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God is Trying to Send You Valentines Everyday"


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Voices of Faith

February 26, 1999
Lenten Noonday Preaching Series
Calvary Episcopal Church
Memphis, TN

God is Trying to Send You Valentines Every Day
The Rev. Dr. Daniel P. Matthews

Sit back now for a minute and journey with me to when you were a kid. You were about nine, ten, eleven, twelve, somewhere in there; it will vary for some of you, maybe a little earlier, maybe even early teens. Play with me in your mind that time in your life. Remember something like this?

There was a girl or a boy in that, we'll call it, fifth grade class, and she or he had been in the class several years before, but you never noticed before. Along about the fifth grade, you began to say, "She's kind of nice or he's kind of nice," and you found yourself making sure you were somewhere in the hall where she or he was.

As a matter of fact, you discovered that you got your tray in the cafeteria in such a way that you were in line with her, and maybe, if you were lucky, you got to sit at the same table with her or him. You even discovered that person laughed at the funny things you said. And you remember one time smelling her hair and thinking how good that smell was, although when you were lucky enough to sit behind her, you played with it and would twist it and make her mad. You remember thinking to yourself, "I think he or she is the nicest person I've ever met."

Every time you could, you would walk home so you could walk part way with her or him. Oh, it was out of your way, but you always made up some silly excuse for why you really wanted to go the other way. When you were driving somewhere, you asked your mother or daddy to take the car down that street. You just felt good as you passed her house.

You thought a few times about picking up the phone and calling her, but you wouldn't dare do that. No, you wouldn't dare, but you thought about it. You sometimes thought when the phone would ring, "What if he is calling me?" Never happened, of course.

Then came Valentine's Day, and valentines appeared on the desk. You opened them and some were corny and silly. Then there was one that said something that was kind of nice, and you opened it and it said, "Guess who?" You went, "Oh," and you took that valentine home. You kept it and you threw away the others. You kept it and you put it under the socks in your drawer where nobody would find it.

One day, just on a lark, you said to your best friend, "You know what?" and then you would fill in the blanks with his name or her name… "I think" so and so "is really nice." And before lunch time, the whole school was saying, "You are sweethearts. You are sweethearts. You got a crush on her. She's got a crush on you."

That was not anything like what it was. It was totally ruined. You weren't her sweetheart. She wasn’t your sweetheart. It had nothing to do with that. It had to do with the fact that you thought she was the nicest person you had ever met. You loved to be around her. It had nothing to do with all that other stuff. It was all ruined.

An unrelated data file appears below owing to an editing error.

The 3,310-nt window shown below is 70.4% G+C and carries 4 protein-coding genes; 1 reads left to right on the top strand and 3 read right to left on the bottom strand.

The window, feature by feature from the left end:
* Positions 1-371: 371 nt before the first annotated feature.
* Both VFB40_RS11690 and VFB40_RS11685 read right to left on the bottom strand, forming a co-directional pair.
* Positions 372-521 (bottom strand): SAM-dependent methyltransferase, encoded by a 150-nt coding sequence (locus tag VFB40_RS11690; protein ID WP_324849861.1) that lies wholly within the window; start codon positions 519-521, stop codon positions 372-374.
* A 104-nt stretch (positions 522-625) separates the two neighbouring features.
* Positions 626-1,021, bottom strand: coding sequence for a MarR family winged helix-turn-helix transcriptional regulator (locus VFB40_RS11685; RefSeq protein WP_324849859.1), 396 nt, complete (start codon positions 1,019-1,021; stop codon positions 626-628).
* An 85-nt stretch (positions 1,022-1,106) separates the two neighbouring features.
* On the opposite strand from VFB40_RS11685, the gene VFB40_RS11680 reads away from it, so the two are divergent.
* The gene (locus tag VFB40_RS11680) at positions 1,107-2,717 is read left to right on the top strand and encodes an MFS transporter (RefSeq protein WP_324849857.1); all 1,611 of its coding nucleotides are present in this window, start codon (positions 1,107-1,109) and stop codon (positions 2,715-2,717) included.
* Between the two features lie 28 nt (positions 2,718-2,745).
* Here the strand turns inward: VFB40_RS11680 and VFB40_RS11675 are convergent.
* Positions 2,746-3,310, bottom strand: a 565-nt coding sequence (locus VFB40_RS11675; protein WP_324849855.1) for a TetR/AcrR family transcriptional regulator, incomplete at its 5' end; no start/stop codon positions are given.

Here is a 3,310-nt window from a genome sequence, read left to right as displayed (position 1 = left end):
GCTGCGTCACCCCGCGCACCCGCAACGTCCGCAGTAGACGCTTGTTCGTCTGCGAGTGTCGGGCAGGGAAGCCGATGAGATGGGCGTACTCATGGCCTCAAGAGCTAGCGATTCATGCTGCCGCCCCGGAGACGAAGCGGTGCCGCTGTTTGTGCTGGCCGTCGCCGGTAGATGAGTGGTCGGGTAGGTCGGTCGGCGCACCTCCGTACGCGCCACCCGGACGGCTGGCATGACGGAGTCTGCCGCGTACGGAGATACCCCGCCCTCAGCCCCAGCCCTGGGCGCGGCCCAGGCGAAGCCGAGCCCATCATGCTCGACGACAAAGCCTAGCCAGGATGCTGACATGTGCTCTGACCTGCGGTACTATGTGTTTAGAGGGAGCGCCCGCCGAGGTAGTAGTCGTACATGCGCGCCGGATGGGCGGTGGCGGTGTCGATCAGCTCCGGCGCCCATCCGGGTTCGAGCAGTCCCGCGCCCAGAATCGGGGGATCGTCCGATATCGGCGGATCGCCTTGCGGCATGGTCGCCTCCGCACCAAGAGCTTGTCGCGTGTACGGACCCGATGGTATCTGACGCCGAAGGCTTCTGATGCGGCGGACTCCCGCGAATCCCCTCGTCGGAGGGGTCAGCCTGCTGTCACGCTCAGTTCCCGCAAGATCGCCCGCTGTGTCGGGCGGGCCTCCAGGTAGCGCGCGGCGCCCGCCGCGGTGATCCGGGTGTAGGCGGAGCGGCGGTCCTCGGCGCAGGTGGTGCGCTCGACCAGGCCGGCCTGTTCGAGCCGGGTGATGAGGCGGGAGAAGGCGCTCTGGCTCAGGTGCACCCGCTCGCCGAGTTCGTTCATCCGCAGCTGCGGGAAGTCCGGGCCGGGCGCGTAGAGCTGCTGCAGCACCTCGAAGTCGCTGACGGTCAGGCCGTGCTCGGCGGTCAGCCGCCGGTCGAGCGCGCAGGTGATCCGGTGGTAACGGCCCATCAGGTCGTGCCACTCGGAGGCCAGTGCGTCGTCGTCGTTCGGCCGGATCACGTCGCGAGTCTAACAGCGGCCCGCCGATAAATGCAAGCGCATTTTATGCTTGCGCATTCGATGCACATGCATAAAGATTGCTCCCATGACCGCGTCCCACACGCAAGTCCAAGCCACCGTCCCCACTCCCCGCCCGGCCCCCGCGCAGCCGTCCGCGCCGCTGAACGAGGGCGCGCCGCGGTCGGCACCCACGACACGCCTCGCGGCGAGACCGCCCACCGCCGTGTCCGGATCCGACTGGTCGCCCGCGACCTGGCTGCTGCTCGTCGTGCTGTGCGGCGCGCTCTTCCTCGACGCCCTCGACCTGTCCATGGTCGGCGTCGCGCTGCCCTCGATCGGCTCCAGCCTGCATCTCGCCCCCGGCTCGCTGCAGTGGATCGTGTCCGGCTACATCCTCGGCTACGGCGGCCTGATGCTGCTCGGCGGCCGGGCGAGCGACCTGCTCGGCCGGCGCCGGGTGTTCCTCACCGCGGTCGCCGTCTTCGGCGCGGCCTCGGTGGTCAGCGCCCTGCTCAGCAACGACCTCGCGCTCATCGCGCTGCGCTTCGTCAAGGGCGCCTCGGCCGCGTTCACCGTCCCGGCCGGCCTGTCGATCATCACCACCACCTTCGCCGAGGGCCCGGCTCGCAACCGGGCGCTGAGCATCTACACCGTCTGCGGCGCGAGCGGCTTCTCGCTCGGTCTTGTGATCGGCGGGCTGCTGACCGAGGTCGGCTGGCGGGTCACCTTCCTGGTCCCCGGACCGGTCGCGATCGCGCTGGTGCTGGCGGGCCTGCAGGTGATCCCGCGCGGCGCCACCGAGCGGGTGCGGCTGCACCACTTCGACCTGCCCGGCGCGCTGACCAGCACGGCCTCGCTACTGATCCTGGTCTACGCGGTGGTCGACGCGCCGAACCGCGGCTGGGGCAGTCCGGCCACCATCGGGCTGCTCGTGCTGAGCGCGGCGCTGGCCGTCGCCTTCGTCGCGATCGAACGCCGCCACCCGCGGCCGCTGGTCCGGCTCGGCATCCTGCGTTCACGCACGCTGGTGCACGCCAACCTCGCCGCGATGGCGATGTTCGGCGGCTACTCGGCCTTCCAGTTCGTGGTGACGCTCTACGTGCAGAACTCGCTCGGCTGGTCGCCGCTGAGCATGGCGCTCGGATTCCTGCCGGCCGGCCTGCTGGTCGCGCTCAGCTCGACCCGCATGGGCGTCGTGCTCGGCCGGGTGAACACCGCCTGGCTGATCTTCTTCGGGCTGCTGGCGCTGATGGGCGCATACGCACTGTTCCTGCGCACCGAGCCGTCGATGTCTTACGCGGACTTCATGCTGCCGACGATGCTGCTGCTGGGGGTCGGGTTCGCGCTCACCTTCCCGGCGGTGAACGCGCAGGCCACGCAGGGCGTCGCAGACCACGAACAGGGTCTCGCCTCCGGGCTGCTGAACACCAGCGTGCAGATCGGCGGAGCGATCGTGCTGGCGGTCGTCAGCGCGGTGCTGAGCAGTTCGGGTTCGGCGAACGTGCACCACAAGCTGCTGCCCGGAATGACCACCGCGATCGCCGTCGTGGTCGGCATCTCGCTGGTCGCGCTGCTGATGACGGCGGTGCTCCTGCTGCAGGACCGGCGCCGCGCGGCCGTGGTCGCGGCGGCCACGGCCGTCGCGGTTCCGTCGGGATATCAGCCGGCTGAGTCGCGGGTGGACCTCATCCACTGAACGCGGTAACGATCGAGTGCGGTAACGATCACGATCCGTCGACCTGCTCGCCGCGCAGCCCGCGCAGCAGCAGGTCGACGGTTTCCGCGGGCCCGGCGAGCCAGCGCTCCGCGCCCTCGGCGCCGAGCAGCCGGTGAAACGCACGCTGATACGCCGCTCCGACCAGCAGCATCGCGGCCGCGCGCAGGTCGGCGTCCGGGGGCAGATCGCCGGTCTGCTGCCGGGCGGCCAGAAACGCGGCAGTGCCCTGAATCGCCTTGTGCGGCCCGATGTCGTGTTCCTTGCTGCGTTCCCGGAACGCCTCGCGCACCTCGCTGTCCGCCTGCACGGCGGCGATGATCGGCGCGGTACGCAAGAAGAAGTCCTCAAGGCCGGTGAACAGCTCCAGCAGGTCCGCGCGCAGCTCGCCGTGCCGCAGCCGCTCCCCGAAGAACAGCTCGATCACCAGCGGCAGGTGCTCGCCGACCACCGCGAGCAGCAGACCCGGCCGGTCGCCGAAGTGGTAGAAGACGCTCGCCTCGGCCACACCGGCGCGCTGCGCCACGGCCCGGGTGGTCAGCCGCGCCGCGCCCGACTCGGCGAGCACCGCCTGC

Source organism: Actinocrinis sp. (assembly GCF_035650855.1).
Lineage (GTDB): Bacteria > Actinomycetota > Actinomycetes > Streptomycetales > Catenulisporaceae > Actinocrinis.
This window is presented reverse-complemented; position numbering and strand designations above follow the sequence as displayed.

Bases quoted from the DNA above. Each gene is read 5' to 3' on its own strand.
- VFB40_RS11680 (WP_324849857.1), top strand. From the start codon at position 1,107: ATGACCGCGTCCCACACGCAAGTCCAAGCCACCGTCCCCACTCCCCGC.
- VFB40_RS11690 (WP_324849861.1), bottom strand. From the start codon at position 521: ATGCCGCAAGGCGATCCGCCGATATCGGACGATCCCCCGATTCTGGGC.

Suddenly the whole school knew, and you could hardly look at her, much less pick up your tray. You avoided her every time you turned around. You didn't want to walk home on the same street. It was all gone, because they had totally mistaken what it was all about.

For some of us sitting here today, we've already got the name; we already remember who it was. Oh, we might not have heard of that person since the fifth grade, seventh grade, ninth grade, but you remember. For me it was Jackie Snyder. I don't know where Jackie Snyder is now, but she was really a nice person.

The spiritual journey, Jesus said, is a lot like being a child. You see, the spiritual journey that you are on is not unlike that innocent honesty, the integrity of what it is like to be ten or eleven and like another person. Some of us in this room right now have never ever found another person quite like that relationship.

In my priesthood of about forty years, about five times I have married people seventy, seventy-five, who came back together after they were widows or widowers and they met their sixth grade, fourth grade, fifth grade friend. The bonding was as true and as real as they knew it was at ten years old.

The spiritual journey that you and I are on is not a public thing. It's not a thing to be talked about. Jesus said that when you say your prayers, go in the closet, shut the door. Your Father in Heaven will seek you and be with you in secret.

Jesus had this happen to him and his best friends. They were not kids, but they were best friends. I can't even imagine the friendship between Jesus and his thee best friends: Peter and the brothers, James and John. Scripture doesn't go into telling us what it was like for four men to bond together like those men did. I think it was like nothing you and I have ever experienced. The deep and profound respect and admiration, deep love they had (men don't use that word often) for each other.

Jesus often said this to them: "Don't talk about it. Don't talk about our bonding and our friendship and our love for one another. Just keep quiet."

One of those times they went up on a mountain. They got up there and something happened that was beyond description. We call it in scripture, in theology, the "transfiguration." I don't know what it was. None of us know really. It says just a few verses about Jesus being transformed, but whatever it was, it was so important, so powerful, that Peter said, "Let's build a monument up here. We've got to put something up here that's going to remember this moment." That was certainly not being quiet about it. Jesus said, "No, no monuments, nothing."